Health Services Amendment Bill needs overhaul

LEGISLATORS want the Health and Child Care Ministry to do a total overhaul of the Health Services Amendment Bill given the glaring rejection by stakeholders in Zimbabwe’s health sector.

By Kudakwashe Pembere

This is a recommendation which came in the First Report Of The Portfolio Committee on Health and Child Care on the evidence gathered during the public hearings on the Health Services Ammendment Bill.
“Given the overwhelming rejection of the Bill by the interested and affected stakeholders, the Ministry of Health and Child Care should withdraw the Bill and conduct a thorough consultation process with all the interested and affected stakeholders in order to redraft the Bill,” the Health Portfolio Committee suggested.
During the public hearings on the Bill, parliamentarians saw stakeholders spitting on several sections in Clauses 1 through Clause 5.
With the Law forbidding striking for more than three days ignoring the issue of proper conditions of services which is usually the main reason health workers go on job action, the Parliamentary Committee on Health advised the Law shouldn’t be as harsh.
“The Committee is of the opinion that a good law must serve the interest of the people and it must be reasonable, it should not be too harsh or rigid. Thus, the Health Services Amendment Bill should be recrafted in such a way that it protects the health workers, boost their morale at work by creating good platforms for negotiations and cordial work relations between the employee and the employer as well as creating an enabling environment for quality health care services in the country,” said the Committee.
The Committee observed that Clause 3 is silent on the critical skills that those appointed to be members should have for example, a legal person.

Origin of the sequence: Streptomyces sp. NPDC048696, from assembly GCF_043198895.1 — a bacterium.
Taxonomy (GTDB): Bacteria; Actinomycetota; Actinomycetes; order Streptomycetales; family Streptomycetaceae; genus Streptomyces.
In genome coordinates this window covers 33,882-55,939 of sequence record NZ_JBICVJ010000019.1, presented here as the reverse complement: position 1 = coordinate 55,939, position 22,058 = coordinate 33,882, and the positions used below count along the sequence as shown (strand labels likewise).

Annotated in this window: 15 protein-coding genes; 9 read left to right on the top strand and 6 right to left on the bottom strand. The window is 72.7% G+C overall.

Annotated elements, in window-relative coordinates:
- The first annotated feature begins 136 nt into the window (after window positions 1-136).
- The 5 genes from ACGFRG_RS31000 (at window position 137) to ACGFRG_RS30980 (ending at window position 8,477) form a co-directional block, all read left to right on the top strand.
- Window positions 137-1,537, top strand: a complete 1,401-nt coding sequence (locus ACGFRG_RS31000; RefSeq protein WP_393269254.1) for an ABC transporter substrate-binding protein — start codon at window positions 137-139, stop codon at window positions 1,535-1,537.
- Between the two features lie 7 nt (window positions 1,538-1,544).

“The Committee noted that there seemed to have been little or no consultation done by the MoHCC in the drafting of the Bill as most of the provisions of the Bill were rejected by the interested and affected stakeholders, especially the health workers during the public hearings due to its seemingly punitive nature towards job action by the health worker,” the parliamentarians said.
Despite participants gravely giving the Bill a thumbs down, Parliamentarians noted that most commended how it a Health Services Commission would replace the Health Services Board.
“Most of the participants applauded the aim of the Bill to replace the Health ServicesBoard with a Health Services Commission. However, the participants stressed the need for the Commission to operate in the same manner as other Commissions established by the Constitution,” said the Parliament’s Health committee.
These findings and recommendations came from Public hearings which were done after the Health Services Amendment Bill was gazetted.
“Following the gazetting of the Health Services Amendment Bill [H.B. 8, 2021], the Portfolio Committee on Health and Child Care undertook public hearings in accordance with Section 141 (a) and (b) which states that, “Parliament must (a)
Facilitate public involvement in its legislative and other processes and in the process of its committees; (b) Ensure that interested parties are consulted about bills being considered by Parliament, unless such consultation is inappropriate or impracticable.” The Committee split itself into two (2) teams and conducted the public hearing in each of the 10 provinces of the country,” the Health Committee said.



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